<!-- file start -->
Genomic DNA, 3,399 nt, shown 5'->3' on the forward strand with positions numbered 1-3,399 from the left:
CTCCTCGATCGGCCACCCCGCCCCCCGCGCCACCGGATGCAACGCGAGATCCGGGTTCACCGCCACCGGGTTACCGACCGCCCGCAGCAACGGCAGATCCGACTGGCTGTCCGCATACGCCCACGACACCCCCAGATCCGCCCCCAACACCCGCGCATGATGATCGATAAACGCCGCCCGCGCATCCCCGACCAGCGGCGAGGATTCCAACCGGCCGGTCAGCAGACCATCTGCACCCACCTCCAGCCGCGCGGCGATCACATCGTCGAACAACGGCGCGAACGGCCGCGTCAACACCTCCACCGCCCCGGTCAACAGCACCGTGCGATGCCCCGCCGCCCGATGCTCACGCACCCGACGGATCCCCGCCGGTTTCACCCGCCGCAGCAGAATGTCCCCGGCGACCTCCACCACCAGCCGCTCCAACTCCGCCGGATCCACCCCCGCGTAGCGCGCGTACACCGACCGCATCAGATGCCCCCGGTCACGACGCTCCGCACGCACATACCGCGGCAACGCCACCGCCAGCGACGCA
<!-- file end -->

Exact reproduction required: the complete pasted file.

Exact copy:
Genomic DNA, 3,399 nt, shown 5'->3' on the forward strand with positions numbered 1-3,399 from the left:
CTCCTCGATCGGCCACCCCGCCCCCCGCGCCACCGGATGCAACGCGAGATCCGGGTTCACCGCCACCGGGTTACCGACCGCCCGCAGCAACGGCAGATCCGACTGGCTGTCCGCATACGCCCACGACACCCCCAGATCCGCCCCCAACACCCGCGCATGATGATCGATAAACGCCGCCCGCGCATCCCCGACCAGCGGCGAGGATTCCAACCGGCCGGTCAGCAGACCATCTGCACCCACCTCCAGCCGCGCGGCGATCACATCGTCGAACAACGGCGCGAACGGCCGCGTCAACACCTCCACCGCCCCGGTCAACAGCACCGTGCGATGCCCCGCCGCCCGATGCTCACGCACCCGACGGATCCCCGCCGGTTTCACCCGCCGCAGCAGAATGTCCCCGGCGACCTCCACCACCAGCCGCTCCAACTCCGCCGGATCCACCCCCGCGTAGCGCGCGTACACCGACCGCATCAGATGCCCCCGGTCACGACGCTCCGCACGCACATACCGCGGCAACGCCACCGCCAGCGACGCA